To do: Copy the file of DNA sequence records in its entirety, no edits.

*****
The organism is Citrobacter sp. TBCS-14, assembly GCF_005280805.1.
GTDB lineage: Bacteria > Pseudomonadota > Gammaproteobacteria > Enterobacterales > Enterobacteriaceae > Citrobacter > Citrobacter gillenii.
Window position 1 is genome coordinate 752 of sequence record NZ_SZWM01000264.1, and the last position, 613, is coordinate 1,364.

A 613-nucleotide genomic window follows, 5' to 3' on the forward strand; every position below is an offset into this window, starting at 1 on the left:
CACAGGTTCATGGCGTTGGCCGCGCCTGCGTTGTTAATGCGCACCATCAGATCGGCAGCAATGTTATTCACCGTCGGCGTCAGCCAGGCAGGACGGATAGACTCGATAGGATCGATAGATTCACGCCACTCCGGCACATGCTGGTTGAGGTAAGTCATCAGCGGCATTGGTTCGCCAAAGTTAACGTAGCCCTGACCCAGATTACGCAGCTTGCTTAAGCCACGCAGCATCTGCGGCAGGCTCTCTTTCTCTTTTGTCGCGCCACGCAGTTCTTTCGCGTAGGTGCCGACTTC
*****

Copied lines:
The organism is Citrobacter sp. TBCS-14, assembly GCF_005280805.1.
GTDB lineage: Bacteria > Pseudomonadota > Gammaproteobacteria > Enterobacterales > Enterobacteriaceae > Citrobacter > Citrobacter gillenii.
Window position 1 is genome coordinate 752 of sequence record NZ_SZWM01000264.1, and the last position, 613, is coordinate 1,364.

A 613-nucleotide genomic window follows, 5' to 3' on the forward strand; every position below is an offset into this window, starting at 1 on the left:
CACAGGTTCATGGCGTTGGCCGCGCCTGCGTTGTTAATGCGCACCATCAGATCGGCAGCAATGTTATTCACCGTCGGCGTCAGCCAGGCAGGACGGATAGACTCGATAGGATCGATAGATTCACGCCACTCCGGCACATGCTGGTTGAGGTAAGTCATCAGCGGCATTGGTTCGCCAAAGTTAACGTAGCCCTGACCCAGATTACGCAGCTTGCTTAAGCCACGCAGCATCTGCGGCAGGCTCTCTTTCTCTTTTGTCGCGCCACGCAGTTCTTTCGCGTAGGTGCCGACTTC